Reasons to Quit Writing

— February 22, 2012 (15 comments)
A lot of people quit writing because they wrote one (1) novel and were told it was no good.

Now I don't care who told you that -- whether it was agents, editors, Gene Wolfe, or your mom -- that is a terrible reason to quit writing. Of course your first novel is no good.

Here are some real reasons to quit writing:
  1. You actually want to make money.
  2. You'd rather watch Downton Abbey.
  3. There is a contract out on your life, and you have to stay off the grid.
  4. Telling stories is against your religion and/or you have taken a vow of silence.
  5. You hate writing.
  6. Jesus has returned and/or the Mayans were right.
  7. You want to be a doctor, a teacher, or some other job that actually helps people.
  8. Writing would postpone the completion of your freeze ray.
  9. You are part of an alien race that shares a single hive consciousness and, therefore, does not tell stories.
  10. You are dead.
So next time one of you tells me you're not going to write anymore, don't tell me you don't have the talent or you're out of ideas or that Stephen King said you couldn't string two words together with a teleprompter. Those are not reasons, they're part of the game.* They are obstacles to overcome.

But if you finish that freeze ray, let me know. I might want to borrow it.

Can you think of any other good reasons to quit writing?

* Except maybe the Stephen King bit.

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  1. Great list. I'd add—because your butt keeps falling asleep in the chair.

  2. Thanks for the kick in the pants. Needed it this morning.

    Oh, and Bethany, try writing standing up. Lots of people do it.

  3. If the Mayans are right, I need to write faster.

  4. cylons....but then...everything is cyclons


  5. You passed out from too much Scotch? Then just start up again tomorrow.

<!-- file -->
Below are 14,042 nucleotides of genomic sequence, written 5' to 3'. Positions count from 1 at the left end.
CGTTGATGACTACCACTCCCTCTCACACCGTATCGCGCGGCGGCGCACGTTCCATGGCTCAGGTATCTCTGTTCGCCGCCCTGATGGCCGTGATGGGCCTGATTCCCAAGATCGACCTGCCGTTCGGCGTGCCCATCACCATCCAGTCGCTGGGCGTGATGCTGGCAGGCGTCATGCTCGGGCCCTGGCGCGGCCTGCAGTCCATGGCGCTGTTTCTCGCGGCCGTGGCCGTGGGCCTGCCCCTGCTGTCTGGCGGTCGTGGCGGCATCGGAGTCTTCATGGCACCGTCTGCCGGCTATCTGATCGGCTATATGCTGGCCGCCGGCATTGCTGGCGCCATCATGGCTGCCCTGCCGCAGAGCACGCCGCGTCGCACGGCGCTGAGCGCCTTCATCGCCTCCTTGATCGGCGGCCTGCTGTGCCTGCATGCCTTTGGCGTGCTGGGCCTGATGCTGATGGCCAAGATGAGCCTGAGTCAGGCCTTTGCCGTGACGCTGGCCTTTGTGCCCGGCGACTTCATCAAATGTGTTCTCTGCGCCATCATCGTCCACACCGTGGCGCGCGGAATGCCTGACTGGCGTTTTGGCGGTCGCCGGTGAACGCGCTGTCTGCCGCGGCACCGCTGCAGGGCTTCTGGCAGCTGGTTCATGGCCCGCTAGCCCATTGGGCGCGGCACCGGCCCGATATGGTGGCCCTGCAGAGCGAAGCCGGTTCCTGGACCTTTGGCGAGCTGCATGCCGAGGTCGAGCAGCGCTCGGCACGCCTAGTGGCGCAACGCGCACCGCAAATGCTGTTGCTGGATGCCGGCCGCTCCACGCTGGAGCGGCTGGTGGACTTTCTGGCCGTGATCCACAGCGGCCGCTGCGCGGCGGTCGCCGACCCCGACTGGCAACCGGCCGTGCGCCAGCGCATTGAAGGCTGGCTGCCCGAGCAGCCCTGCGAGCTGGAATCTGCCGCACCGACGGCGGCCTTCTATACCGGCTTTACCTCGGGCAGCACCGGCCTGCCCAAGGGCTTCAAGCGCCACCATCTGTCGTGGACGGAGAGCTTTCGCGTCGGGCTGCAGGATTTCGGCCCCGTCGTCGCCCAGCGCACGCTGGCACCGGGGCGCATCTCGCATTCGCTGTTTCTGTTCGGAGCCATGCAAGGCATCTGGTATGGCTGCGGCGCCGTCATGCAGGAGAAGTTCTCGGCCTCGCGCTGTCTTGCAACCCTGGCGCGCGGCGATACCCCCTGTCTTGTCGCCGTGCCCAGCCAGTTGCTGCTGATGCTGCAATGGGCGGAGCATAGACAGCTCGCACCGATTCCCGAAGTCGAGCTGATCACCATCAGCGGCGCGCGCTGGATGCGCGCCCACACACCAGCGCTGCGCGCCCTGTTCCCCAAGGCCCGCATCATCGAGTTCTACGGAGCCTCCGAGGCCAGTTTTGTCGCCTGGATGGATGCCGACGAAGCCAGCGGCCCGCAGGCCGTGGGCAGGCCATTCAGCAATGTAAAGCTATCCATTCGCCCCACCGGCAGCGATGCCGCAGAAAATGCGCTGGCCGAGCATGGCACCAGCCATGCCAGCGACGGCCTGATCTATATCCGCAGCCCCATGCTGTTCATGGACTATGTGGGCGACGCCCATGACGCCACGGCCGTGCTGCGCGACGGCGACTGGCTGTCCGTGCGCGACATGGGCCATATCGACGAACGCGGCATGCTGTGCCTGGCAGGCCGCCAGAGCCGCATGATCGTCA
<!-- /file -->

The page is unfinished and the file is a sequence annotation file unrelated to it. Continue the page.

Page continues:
Seriously though? Your posts are always a wondrous plethora of links that take me down the rabbit hole in the most pleasant way possible.

  6. This was epic! Thanks for the post, must return to staying off the grid and making that freeze ray. :)

  7. Great list, Adam, but in all seriousness, I've thought a lot about this over the past few months. When I realized my current manuscript wasn't going to get the lightning-fast offer I'd kind of thought it was (you'd think I wouldn't be so naive after so many years and so many manuscripts, but there you go), I seriously considered what were and weren't good reasons to quit, especially for someone like me, who's been around the block a few times.

    We always talk about not giving up, but the truth of the matter is, there may come a time when writing isn't fun anymore, when the rejections are just depressing, when life would be happier - and maybe even healthier - without the stress of querying. Now before anyone goes all motivational speaker on me, I haven't reached that point, but I've been down this road long enough to be able to imagine what it looks like. And in that case, I don't think it's quitting so much as letting go, or maybe moving on. Life changes, and goals change, too, and that's okay.

    Besides, I'm banking on #6, anyway:)

  8. Damn you Downton Abbey! Damn you and all your gloriousness!
    In all seriousness, i quit for about 2 years. I just wasn't having fun. Then it got fun again and i got serious. And now here i am

  9. Hmmm...along that hive of consciousness line of thinking, one may quick due to the Borg. "Resistance is futile."

    Or, if one is struck in the head and suffers amnesia. But would that be quitting or forced out?

  10. Seeing Jesus return would be awesome, but I'll still keep writing. I mean, what better way to spend eternity than swapping books with Shakespeare?

    And Krista - your comment is right on and reminded me of this author.

  11. Fascinating article, maine character. Thanks for sharing.

  12. I can think of lots of reasonable reasons to quit writing. But I'm not exactly a reasonable person.